|LETTER TO THE EDITOR
|Year : 2017 | Volume
| Issue : 1 | Page : 49-50
The 'HOPE' for primary prevention of cardiovascular disease: An Asian perspective
Sunil B Pai, Ashwin Kamath
Department of Pharmacology, Kasturba Medical College, Manipal University, Mangaluru, Karnataka, India
|Date of Web Publication||21-Apr-2017|
Department of Pharmacology, Kasturba Medical College, Manipal University, Mangalore, Karnataka
Source of Support: None, Conflict of Interest: None
|How to cite this article:|
Pai SB, Kamath A. The 'HOPE' for primary prevention of cardiovascular disease: An Asian perspective. J Pharm Negative Results 2017;8:49-50
|How to cite this URL:|
Pai SB, Kamath A. The 'HOPE' for primary prevention of cardiovascular disease: An Asian perspective. J Pharm Negative Results [serial online] 2017 [cited 2018 Jul 19];8:49-50. Available from: http://www.pnrjournal.com/text.asp?2017/8/1/49/204917
Cardiovascular diseases (CVDs) are a leading cause of morbidity and mortality. Hence, effective pharmacological primary prevention strategies are of considerable interest. Clinical studies of primary prevention strategies have shown evidence of decline in cardiovascular mortality in the western population. However, the Asian population has not been represented well in previous Blood Pressure (BP) and cholesterol lowering trials in primary prevention. In view of this, the results of the recently reported Heart Outcome Prevention Evaluation-3 (HOPE-3) trial, a large multicenter international trial with over half the subjects enrolled from Asian countries, is of particular interest from the Asian perspective., The study is also important because it adopted a broad population-based treatment strategy wherein, men (≥55 years) and women (≥ 65 years) without CVD and with at least one additional risk factor besides age were included. A similar age-based, mass treatment strategy was proposed earlier for the polypill, a fixed dose combination of aspirin, statin, and two or three antihypertensive drugs. The polypill was found to be effective in secondary prevention of CVD. The combination of multiple drugs for CVD in a single formulation ensured better compliance and intake of all the key medications. However, the usefulness of polypill as a primary preventive measure has not been proven despite the initial enthusiasm regarding its effectiveness. The HOPE-3 trial attempted to study the efficacy of a combination of statin with antihypertensive (rosuvastatin + candesartan with hydrochlorothiazide) in a primary prevention setting. The study found that BP and cholesterol lowering with the drug combination resulted in lower risk of cardiovascular events compared to placebo among persons with intermediate risk without evidence of CVD. The study also reported the subgroup analysis for the primary (composite of death from cardiovascular causes, nonfatal myocardial infarction, or nonfatal stroke) and secondary outcomes (primary outcome plus heart failure, cardiac arrest, or revascularization) based on ethnicity in a supplementary appendix. The data provided shows that the hazard ratio for the study outcomes in the Asian population almost equals one [primary outcome: 0.95 (0.58-1.55); secondary outcome: 0.93 (0.58-1.48)]. This is in contrast to results in the European population [primary outcome: 0.51 (0.28-0.93); secondary outcome: 0.46 (0.27-0.79)]. The data further shows that the reduced benefit in Asian population was due to the antihypertensive combination which nullified the benefits of rosuvastatin. When the entire study population was taken into account, the drug combination produced the maximum benefit in those with higher blood pressure (upper one third of the blood pressure range of the study sample) while in the rest, statin alone provided the maximum benefit. Although these data (for ethnicity) are from subgroup analysis, there are sufficient grounds to be cautious in adopting such a primary prevention strategy in the Asian population without further studies. Ignoring the possible ethnic differences in face of positive results from trials involving a large western population may not provide the anticipated benefits in the Asian population. In fact, there is a large scope for addressing the modifiable risk factors for CVD by non-pharmacological intervention. Abnormal lipids, smoking, hypertension, diabetes, abdominal obesity, psychosocial factors, consumption of fruits and vegetables, alcohol intake, and physical activity have been shown to account for 90% of the population attributable risk for acute myocardial infarction. In the absence of a well-established pharmacological strategy, interventions to modify diet and lifestyle etc., are the hope for a healthier society. Such interventions would have an impact well beyond the decrease in the cardiovascular events.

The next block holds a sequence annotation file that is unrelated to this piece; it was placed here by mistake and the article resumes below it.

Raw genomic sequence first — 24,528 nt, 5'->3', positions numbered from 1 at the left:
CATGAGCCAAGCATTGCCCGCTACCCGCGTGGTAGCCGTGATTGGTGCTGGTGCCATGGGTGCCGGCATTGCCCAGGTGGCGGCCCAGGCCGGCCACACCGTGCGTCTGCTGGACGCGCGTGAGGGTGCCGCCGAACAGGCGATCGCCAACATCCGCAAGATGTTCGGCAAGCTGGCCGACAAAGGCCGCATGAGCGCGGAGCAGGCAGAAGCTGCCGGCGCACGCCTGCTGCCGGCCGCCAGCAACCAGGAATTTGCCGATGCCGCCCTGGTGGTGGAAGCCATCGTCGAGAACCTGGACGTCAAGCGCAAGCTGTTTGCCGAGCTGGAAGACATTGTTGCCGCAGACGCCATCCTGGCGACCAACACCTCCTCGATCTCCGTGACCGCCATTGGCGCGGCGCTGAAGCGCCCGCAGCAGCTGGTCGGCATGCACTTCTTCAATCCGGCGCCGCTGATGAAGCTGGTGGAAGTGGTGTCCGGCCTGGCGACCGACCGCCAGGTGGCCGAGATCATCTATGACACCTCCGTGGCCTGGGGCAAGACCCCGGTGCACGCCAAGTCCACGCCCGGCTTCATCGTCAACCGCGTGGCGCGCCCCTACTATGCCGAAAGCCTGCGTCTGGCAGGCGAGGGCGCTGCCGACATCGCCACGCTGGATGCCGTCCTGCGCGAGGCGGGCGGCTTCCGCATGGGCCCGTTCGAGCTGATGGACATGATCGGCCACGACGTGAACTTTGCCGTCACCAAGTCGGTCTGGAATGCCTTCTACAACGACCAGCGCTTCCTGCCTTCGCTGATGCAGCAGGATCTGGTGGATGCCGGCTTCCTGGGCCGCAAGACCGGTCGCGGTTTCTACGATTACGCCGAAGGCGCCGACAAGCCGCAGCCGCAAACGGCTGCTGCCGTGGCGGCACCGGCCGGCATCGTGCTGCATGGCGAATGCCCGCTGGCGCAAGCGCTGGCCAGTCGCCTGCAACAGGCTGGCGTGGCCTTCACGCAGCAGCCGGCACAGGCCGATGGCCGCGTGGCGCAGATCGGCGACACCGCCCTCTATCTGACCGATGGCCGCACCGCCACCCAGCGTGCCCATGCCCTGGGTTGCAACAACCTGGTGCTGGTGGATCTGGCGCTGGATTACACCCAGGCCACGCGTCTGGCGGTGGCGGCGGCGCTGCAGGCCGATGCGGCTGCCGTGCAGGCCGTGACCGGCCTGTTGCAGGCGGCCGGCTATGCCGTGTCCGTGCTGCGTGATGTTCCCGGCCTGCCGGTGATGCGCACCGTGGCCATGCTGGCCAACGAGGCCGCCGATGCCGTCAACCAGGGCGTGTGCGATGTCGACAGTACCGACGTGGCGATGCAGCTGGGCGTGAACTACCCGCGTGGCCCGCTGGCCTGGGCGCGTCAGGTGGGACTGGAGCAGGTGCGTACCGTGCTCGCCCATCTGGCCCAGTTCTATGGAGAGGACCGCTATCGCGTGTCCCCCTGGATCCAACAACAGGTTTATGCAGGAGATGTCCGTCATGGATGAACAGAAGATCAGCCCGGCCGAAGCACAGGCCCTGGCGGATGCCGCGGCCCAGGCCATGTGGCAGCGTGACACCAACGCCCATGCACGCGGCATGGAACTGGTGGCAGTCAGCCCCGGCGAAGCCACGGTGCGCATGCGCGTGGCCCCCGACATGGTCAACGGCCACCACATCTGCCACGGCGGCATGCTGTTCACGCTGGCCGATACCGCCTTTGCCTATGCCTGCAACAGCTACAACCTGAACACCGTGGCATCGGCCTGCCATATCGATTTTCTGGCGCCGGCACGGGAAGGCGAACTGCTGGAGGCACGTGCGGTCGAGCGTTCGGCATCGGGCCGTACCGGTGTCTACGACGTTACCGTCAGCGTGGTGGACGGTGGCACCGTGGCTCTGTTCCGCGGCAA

To conclude, although the HOPE trial showed an overall beneficial effect of combination of statin and antihypertensive in decreasing CVD outcomes in patients at low risk of CVD, the data specific to the Asian population shows that the combination did not provide the anticipated benefit unlike in the western population. Hence, the study outcome is negative from an Asian perspective which needs to be taken into consideration while designing pharmacological preventive measures for cardiovascular disease in the Asian population.
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Conflicts of interest
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